Join the Conversation 
  • Home
    Home This is where you can find all the blog posts throughout the site.
  • Categories
    Categories Displays a list of categories from this blog.
  • Tags
    Tags Displays a list of tags that have been used in the blog.
  • Bloggers
    Bloggers Search for your favorite blogger from this site.
  • Login
    Login Login form

Pricing Coordinator

  • Font size: Larger Smaller
  • Hits: 5370
  • Print

Pricing CoordinatorExplore being a Pricing Coordinator for Circuit Board Manufacturer with Jackie Asfoor

Briefly describe your job:
I am the Pricing and Offer Management Coordinator at a USA electronics contract manufacturer. We populate circuit boards for anyone who wants to have “Made in USA” stamped on their circuit boards, and the high quality and service that comes with it.

Circuit board manufacturing is disappearing in the U. S. because of how much cheaper it is to build overseas. Thus, we do a lot of prototyping and military work. However, with our USA built boards, you get much more of a customer experience. So, if there is a problem with your board, it is fixable, rather than not knowing until the 200,000 boards arrive on your doorstep from Asia. Also, in a time crunch, we are able to manufacture and deliver much faster than Asia.

The Pricing and Offer Management (POM) position was created to coordinate all quote activity for the business. When a request comes in for a quote, I document the request, and then— since we’re a smaller company— quote the bare boards (the circuit board itself) and each of the components (such as capacitors and resistors). I communicate with vendors to get best pricing, but many times with inexpensive parts (inexpensive as in $0.0015 each), I am able to get a price estimate online. For the more expensive parts, I have to get bids from several distributors.

I’m new in this business, but I’m guessing a larger contract manufacturer would have some sort of database with all parts listed to utilize for quoting, but we are not always able to get up-to-date pricing with ours.

Additionally, we use an online program that allows me to input all part numbers, which is then emailed to approximately 15 distributors. This helps when I am crunched with time, have high buy quantities to quote, or just need the best possible price.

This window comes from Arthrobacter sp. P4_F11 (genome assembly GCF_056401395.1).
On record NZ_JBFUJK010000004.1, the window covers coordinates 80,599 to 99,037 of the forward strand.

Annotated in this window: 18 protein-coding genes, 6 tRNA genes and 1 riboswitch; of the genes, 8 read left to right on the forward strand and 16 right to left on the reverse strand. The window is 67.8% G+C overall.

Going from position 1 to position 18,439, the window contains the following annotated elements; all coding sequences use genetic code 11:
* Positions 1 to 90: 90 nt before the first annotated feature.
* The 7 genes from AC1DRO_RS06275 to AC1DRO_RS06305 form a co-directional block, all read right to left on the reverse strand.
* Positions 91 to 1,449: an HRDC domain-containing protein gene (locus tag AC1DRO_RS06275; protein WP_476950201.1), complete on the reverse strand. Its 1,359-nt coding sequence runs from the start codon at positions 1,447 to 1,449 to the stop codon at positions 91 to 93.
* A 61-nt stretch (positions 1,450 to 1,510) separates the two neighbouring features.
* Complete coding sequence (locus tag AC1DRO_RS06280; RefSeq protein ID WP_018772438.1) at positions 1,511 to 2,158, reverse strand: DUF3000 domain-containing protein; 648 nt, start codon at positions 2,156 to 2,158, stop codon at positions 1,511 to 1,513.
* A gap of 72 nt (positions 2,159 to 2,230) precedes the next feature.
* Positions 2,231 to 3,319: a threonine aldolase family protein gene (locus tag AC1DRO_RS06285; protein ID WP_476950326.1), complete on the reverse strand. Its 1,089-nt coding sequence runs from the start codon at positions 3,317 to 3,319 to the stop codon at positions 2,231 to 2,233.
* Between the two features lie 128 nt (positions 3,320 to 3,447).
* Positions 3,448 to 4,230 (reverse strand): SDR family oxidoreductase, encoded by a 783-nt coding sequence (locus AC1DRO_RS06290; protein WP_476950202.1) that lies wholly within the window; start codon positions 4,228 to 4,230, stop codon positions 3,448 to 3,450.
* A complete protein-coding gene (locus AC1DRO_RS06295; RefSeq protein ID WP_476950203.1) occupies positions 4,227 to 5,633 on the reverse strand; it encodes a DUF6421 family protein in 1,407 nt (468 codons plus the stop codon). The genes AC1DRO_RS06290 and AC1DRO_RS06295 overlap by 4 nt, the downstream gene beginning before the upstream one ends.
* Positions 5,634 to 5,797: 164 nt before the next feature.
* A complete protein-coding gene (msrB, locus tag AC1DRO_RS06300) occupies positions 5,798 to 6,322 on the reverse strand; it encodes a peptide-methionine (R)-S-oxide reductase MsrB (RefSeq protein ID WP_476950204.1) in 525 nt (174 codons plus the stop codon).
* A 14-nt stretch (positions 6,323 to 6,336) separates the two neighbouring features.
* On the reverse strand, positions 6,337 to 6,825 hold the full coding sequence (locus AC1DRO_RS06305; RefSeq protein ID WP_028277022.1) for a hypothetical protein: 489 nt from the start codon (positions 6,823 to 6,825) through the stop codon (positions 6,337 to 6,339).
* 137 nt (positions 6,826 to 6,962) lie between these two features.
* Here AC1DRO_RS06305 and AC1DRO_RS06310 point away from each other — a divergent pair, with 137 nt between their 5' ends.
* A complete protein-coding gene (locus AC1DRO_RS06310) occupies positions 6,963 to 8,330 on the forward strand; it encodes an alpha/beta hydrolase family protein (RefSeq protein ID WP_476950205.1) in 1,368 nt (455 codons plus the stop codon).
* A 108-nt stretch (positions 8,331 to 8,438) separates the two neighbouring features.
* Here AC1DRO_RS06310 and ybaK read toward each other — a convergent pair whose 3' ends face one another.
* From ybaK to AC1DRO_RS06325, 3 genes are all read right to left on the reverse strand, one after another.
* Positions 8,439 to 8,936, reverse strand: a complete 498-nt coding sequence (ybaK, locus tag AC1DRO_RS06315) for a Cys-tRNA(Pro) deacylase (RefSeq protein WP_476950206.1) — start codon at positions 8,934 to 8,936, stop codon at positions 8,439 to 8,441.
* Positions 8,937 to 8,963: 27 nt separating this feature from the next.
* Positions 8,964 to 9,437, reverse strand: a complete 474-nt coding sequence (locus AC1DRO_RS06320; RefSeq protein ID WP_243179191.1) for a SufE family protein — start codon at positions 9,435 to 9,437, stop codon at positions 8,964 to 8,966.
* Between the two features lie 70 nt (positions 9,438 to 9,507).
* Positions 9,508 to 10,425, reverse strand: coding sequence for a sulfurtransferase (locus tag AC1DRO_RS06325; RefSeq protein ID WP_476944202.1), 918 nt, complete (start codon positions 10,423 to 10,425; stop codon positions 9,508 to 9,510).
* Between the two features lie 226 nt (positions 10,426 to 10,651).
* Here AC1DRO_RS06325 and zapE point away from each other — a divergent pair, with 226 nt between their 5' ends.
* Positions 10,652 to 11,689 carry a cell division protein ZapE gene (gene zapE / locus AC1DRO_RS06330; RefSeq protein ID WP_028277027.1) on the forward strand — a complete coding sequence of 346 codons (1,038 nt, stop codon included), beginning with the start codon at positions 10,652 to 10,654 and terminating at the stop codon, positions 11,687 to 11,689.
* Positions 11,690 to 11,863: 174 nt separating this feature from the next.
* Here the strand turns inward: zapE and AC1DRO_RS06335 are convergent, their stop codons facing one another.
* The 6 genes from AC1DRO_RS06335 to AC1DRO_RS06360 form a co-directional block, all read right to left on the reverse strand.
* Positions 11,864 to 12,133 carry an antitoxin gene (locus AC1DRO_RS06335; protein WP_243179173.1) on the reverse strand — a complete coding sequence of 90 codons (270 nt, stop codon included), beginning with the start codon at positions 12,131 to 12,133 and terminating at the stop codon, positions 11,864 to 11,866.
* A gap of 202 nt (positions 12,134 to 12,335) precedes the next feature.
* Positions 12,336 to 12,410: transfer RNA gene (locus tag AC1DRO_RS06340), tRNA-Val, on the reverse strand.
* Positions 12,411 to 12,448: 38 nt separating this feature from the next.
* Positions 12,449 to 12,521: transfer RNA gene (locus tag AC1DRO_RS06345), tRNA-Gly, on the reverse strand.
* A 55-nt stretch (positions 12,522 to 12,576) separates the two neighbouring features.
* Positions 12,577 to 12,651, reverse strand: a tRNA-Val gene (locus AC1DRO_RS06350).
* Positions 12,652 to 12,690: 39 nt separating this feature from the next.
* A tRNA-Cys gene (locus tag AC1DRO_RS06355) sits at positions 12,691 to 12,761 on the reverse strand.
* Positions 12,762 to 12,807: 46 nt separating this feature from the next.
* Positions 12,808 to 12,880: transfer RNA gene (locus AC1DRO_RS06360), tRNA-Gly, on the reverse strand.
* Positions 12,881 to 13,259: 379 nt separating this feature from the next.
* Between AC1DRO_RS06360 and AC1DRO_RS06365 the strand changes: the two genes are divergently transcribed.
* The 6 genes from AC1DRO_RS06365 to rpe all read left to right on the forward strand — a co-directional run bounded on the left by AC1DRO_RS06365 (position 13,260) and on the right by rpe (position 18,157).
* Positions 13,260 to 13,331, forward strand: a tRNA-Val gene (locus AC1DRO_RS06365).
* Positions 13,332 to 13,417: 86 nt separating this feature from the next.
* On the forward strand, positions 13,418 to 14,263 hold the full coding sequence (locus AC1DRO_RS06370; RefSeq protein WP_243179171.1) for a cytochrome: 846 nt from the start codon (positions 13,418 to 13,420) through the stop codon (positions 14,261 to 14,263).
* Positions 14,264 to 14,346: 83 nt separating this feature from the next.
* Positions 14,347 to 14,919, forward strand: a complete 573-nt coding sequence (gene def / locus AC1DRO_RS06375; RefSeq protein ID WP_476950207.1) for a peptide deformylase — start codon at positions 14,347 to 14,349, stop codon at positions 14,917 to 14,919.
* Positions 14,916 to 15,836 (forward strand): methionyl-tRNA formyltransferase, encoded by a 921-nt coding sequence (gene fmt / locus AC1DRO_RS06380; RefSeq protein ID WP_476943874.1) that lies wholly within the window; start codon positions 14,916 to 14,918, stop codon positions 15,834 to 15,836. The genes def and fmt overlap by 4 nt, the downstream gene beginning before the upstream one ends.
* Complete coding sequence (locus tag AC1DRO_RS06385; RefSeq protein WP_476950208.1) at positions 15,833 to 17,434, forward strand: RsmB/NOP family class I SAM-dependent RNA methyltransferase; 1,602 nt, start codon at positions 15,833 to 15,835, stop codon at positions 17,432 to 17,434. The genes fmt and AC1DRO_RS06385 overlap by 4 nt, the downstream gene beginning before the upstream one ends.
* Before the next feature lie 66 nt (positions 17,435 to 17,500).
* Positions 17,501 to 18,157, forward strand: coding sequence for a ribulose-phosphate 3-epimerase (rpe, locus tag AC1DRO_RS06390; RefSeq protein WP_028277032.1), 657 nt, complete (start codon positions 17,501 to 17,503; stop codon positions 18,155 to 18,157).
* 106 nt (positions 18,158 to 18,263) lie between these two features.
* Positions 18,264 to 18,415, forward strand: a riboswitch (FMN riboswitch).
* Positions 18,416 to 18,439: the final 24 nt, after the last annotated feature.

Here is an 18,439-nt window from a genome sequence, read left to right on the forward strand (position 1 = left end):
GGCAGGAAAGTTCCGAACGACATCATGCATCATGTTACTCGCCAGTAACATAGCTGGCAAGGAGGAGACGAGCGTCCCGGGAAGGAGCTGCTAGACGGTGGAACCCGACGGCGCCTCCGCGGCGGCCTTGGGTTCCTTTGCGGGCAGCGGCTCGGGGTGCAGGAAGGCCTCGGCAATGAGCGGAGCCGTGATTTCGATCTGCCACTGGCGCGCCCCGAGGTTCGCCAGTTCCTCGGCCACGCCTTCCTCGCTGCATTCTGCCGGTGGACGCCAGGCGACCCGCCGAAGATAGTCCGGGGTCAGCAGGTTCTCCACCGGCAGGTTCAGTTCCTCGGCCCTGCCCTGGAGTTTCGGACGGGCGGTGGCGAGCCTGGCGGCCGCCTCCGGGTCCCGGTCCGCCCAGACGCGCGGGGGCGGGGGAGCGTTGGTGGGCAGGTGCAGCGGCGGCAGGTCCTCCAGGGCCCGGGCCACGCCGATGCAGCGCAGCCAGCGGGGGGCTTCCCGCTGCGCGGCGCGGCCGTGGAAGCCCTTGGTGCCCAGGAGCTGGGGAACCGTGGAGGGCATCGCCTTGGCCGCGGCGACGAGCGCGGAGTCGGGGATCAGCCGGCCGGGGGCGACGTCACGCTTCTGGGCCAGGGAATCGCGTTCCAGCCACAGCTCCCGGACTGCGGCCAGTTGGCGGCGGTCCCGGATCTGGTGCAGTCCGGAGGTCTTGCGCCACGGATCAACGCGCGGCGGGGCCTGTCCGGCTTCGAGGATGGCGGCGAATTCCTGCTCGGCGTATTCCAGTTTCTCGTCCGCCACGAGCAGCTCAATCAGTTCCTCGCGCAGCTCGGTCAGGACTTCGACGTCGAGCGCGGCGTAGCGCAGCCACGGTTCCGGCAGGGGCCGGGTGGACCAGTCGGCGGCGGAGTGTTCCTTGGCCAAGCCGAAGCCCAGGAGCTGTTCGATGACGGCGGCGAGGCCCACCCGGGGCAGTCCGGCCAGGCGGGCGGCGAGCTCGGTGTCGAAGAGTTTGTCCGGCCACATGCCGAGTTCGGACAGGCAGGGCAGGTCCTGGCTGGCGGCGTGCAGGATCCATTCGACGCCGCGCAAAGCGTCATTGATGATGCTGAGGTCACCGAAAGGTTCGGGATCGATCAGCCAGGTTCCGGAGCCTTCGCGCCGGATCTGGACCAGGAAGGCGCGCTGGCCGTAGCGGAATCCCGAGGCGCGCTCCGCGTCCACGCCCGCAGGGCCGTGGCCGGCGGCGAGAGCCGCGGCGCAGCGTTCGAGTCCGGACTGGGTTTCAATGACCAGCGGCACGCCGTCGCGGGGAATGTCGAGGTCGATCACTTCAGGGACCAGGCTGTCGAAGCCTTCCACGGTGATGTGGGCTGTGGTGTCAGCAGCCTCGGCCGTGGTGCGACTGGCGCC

Once I have priced all the materials, and an engineer has quoted the labor portion of the quote, I am able to provide a price and lead time to the account managers who then submit the quote to the customer.

Most parts are easy to find, but when customers want a custom-built part, it gets trickier to figure out where to fabricate it.

Does your business actually provide the customer service for boards that are damaged? Or do you just stamp them with the "made in the USA"? 

We mostly populate circuit boards with parts, using machines and by hand-soldering. We also add the actual “Made in the USA” labels to the boards. Sometimes, customers provide us with the parts (kit build) and we solder them to the boards. Other times, we do turn-key builds-- this is where I come in, because I have to find prices of parts in order to provide a quote.

How long have you been working in this field?

Only eight months—this is very short, compared to my many co-workers who have been working in circuit board contract manufacturing for 30+ years.

How did you get this job and when did you start?

After graduating from the University of Florida with a bachelor’s in business management, I spoke with a family friend who needed someone to help his business with quotes. He knew I recently received a management degree, so he thought I should interview. I started June, 2013.

What did you study in college and why did you choose this course of study?

I studied business management in college. I minored in music literature and theory. I chose this path because I wanted to work in the music management industry. I am still interested in music management, but more so with the events production side, rather than the artist management side. Through college, I became more interested in marketing and event management rather than with office management.

What are you applying from your college courses to your current job?

This job is Excel-intense, so I have been using several formulas I learned in the required Microsoft Office class I took. But more than skills from courses, I have used skills from internships—office etiquette, organization and priority-making skills, and tips, such as always documenting things in writing, or they “didn’t happen.”

I’m sure I use management techniques, though I feel that these kinds of things are more intrinsic than learned. (Don’t quote me on that—that’s not what we were taught in class!)

Did you have to obtain additional training for your current job?